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3 Myths About Debt Collection


There was a time older Americans could rely on cushy pensions in retirement (which helped them remain debt free), but these days, most don’t have a pension — and debt levels are high.

Roughly half (48%) of boomers expect to have to have a mortgage in retirement, according to a May 2011 study by Bankers Life and Casualty Company.  Roughly one in three workers over 55 say they have more credit card debt than retirement savings, and 41% had just as much credit card debt as retirement savings. And while most boomers will be able to pay down their debt without getting into credit trouble, that’s not always the case: Americans 45 and older are the fastest growing group filing for bankruptcy, according to a report by the Wall Street Journal.

So it’s important for the millions of boomers facing a load of debt — and some annoying calls from debt collectors — to know their rights. To that end, Encore talked to Steve Fredrickson, CEO of Portfolio Recovery Associates, a debt collection firm, about some myths regarding debt collection.  Here are some of the most common myths, and the truth behind them.

  • MYTH #1: Once a consumer pays a bill that is in collections, it will come off his or her credit report. FACT: It can take up to seven years for some items to “fall off” an individuals’ credit report, so this late payment still impacts your credit score even after the item has been paid in full.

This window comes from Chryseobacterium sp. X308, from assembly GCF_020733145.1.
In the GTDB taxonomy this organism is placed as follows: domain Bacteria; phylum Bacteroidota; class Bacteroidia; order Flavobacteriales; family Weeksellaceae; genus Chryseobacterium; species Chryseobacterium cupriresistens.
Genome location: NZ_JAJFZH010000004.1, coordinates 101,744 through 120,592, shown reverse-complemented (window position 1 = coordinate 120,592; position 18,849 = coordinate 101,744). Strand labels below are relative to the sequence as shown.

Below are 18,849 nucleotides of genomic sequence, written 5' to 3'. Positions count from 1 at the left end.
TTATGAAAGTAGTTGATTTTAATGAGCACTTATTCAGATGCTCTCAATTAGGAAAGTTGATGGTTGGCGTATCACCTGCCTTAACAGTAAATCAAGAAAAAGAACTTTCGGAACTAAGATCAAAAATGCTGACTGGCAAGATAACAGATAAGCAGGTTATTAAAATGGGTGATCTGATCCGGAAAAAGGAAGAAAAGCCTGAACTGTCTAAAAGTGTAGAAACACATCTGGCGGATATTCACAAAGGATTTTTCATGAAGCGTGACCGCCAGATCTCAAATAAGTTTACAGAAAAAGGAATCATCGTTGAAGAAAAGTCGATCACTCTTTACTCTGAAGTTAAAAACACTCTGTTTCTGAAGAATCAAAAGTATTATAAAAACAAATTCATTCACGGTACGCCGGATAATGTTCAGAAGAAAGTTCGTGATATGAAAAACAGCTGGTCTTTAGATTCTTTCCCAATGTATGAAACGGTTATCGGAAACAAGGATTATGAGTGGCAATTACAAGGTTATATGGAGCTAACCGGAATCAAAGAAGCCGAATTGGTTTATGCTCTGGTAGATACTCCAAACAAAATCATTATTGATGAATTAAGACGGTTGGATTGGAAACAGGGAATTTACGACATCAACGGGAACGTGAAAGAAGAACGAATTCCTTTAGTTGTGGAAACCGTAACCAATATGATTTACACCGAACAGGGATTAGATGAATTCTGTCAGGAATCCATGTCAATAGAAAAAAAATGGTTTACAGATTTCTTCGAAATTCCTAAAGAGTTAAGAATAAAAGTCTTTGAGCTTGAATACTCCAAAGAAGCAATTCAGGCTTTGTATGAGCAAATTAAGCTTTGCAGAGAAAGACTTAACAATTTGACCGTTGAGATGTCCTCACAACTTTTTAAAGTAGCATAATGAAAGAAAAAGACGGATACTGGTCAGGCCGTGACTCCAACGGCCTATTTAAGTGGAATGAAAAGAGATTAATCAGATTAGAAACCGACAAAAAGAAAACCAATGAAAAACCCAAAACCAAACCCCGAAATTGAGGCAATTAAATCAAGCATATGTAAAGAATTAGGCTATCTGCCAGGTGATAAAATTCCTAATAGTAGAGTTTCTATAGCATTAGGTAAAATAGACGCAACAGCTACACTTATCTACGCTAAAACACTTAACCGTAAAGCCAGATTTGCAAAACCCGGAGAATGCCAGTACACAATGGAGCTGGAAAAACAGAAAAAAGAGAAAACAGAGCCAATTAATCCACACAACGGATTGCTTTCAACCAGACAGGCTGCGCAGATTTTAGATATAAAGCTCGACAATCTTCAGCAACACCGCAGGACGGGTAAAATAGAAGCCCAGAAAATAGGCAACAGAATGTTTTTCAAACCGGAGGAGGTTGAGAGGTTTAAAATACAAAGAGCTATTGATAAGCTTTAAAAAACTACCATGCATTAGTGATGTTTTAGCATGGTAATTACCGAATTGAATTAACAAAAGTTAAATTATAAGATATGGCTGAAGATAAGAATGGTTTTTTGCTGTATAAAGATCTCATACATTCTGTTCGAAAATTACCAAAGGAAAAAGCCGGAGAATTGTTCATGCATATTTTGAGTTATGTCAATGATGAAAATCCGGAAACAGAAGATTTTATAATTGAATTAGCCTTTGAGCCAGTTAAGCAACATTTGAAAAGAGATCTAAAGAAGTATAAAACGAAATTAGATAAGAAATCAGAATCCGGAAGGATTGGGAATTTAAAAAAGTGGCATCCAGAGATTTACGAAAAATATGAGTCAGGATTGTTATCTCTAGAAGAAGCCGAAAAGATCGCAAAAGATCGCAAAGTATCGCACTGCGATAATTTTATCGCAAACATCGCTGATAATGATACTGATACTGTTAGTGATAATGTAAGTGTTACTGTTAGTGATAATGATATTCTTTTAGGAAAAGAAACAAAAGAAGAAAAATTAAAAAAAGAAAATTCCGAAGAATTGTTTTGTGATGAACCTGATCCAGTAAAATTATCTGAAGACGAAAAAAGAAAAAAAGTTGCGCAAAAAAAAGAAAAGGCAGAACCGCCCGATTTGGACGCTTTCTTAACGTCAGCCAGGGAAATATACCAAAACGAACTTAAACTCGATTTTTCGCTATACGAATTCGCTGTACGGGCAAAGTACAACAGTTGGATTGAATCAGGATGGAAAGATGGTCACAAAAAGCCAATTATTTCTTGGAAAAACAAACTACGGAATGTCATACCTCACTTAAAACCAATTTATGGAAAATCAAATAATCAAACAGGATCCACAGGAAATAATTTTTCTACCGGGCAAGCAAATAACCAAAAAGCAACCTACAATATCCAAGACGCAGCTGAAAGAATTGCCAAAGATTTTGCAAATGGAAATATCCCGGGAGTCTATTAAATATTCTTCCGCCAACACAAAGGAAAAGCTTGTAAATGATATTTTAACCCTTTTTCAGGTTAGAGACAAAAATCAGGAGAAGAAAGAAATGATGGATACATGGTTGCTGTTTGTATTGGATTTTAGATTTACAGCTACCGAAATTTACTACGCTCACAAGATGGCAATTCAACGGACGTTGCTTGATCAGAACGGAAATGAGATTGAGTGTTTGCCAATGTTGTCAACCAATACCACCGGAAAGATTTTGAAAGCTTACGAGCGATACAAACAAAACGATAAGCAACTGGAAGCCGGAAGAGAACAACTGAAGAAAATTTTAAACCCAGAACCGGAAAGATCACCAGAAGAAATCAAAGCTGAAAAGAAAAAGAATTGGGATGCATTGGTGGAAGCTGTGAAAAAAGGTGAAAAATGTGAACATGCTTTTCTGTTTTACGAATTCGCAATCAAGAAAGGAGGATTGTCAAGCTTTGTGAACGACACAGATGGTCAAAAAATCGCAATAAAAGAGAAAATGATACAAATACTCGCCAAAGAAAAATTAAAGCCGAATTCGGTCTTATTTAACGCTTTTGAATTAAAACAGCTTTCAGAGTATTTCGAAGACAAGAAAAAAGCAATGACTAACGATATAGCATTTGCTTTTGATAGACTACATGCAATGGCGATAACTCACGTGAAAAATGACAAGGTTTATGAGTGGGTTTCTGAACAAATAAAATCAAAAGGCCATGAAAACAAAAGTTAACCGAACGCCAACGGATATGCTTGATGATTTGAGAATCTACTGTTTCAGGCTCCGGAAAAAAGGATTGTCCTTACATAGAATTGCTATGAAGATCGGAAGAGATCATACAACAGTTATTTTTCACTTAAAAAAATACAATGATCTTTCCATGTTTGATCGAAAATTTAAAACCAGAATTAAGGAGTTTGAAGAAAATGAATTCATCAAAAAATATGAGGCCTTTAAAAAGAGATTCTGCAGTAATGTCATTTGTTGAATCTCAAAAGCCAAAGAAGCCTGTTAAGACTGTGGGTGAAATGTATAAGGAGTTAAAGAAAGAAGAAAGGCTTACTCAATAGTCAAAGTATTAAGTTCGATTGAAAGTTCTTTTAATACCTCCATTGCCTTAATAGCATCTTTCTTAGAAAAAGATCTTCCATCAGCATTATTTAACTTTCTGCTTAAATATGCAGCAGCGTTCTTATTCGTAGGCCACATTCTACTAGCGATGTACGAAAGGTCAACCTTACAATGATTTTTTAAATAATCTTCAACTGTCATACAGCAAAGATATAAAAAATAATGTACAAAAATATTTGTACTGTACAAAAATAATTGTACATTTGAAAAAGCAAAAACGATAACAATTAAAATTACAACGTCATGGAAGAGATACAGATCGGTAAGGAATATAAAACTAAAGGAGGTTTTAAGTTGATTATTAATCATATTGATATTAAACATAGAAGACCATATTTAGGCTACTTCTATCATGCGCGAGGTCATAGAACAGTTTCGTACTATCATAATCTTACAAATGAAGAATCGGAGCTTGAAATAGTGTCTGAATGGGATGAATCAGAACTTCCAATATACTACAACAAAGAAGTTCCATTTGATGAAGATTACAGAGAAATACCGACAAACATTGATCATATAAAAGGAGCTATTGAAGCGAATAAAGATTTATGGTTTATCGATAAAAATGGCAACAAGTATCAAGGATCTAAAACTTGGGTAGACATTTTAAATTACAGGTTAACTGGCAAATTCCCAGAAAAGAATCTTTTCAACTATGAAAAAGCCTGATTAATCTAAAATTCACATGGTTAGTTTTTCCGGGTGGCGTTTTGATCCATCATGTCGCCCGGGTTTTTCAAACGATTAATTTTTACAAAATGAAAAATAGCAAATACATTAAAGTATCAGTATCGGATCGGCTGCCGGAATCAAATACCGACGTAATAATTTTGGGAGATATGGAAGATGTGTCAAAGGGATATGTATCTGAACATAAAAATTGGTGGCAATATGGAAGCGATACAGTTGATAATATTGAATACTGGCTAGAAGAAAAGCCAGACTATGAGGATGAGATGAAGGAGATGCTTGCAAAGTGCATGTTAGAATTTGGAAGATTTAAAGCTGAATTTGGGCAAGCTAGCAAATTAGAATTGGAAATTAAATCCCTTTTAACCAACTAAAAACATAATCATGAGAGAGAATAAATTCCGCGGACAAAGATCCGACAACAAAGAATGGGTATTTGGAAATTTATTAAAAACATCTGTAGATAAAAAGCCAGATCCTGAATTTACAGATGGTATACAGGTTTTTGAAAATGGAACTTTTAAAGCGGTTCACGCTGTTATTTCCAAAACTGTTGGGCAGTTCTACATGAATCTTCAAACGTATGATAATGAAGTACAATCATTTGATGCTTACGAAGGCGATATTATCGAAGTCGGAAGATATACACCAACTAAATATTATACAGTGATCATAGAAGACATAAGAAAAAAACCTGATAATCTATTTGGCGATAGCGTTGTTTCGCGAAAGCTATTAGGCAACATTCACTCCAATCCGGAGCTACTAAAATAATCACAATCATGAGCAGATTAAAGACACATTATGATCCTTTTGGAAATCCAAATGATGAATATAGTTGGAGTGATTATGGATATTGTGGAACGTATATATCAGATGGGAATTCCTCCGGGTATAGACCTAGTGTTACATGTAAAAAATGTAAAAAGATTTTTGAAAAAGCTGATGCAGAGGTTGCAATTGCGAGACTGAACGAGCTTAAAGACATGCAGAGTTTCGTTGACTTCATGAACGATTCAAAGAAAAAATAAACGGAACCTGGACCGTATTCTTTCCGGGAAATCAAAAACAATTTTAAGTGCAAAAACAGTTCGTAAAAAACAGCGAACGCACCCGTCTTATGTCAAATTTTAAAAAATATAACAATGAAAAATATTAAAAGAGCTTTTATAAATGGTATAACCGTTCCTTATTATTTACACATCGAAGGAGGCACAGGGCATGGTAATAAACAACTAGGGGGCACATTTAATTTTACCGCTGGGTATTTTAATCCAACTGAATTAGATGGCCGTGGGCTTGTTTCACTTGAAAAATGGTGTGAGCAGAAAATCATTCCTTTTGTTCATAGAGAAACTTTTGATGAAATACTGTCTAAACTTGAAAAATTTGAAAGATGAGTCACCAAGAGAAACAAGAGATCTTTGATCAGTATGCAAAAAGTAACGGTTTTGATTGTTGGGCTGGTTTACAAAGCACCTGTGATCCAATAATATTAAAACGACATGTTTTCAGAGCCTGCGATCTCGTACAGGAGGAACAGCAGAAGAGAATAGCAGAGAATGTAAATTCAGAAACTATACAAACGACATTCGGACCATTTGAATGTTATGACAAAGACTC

• MYTH #2: Debt settlement firms, which charge a fee to address consumers’ debt issues, offer consumers a unique savings opportunity in relation to their original debt. FACT: You can call a debt collector on your own to negotiate a payment plan, without paying any fees to a debt settlement firm.
  • MYTH #3: If a debt has been “charged off,” by the original creditor, you don’t have to pay it. FACT: “Charged off” is just a financial accounting term referring to when an account goes into a certain stage of delinquency (usually 180 days past due).  When this happens the original creditor writes it off as a loss on their accounting statements (that’s what “charge off” means) and then often hands it over to a debt collector, which it hopes will collect at least part of the money.  But just because the company has “charged it off” doesn’t mean you don’t have to pay the money — this non-payment is still on your credit report, and thus impacts your credit score.


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About Encore

  • Encore examines the changing nature of retirement, from new rules and guidelines for financial security to the shifting identities and priorities of today’s retirees. The blog also explores news that affects retirement, from the Wall Street Journal Digital Network and around the web. Lead bloggers are reporter Catey Hill and senior editor Jeremy Olshan. Other contributors include The Wall Street Journal’s retirement columnists Glenn Ruffenach and Anne Tergesen; the Director for the Center for Retirement Research at Boston College, Alicia Munnell; and the Director of Research for Pinnacle Advisory Group, Michael Kitces, CFP.